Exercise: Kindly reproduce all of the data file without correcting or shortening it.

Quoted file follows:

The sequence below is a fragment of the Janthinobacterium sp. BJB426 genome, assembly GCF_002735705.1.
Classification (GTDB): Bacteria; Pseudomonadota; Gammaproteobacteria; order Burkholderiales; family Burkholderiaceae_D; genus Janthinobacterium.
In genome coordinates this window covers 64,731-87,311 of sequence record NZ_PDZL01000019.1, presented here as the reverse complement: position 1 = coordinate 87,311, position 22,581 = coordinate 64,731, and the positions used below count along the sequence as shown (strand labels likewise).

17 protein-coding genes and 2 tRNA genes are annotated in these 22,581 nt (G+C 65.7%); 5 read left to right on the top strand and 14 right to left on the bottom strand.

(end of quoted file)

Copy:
The sequence below is a fragment of the Janthinobacterium sp. BJB426 genome, assembly GCF_002735705.1.
Classification (GTDB): Bacteria; Pseudomonadota; Gammaproteobacteria; order Burkholderiales; family Burkholderiaceae_D; genus Janthinobacterium.
In genome coordinates this window covers 64,731-87,311 of sequence record NZ_PDZL01000019.1, presented here as the reverse complement: position 1 = coordinate 87,311, position 22,581 = coordinate 64,731, and the positions used below count along the sequence as shown (strand labels likewise).

17 protein-coding genes and 2 tRNA genes are annotated in these 22,581 nt (G+C 65.7%); 5 read left to right on the top strand and 14 right to left on the bottom strand.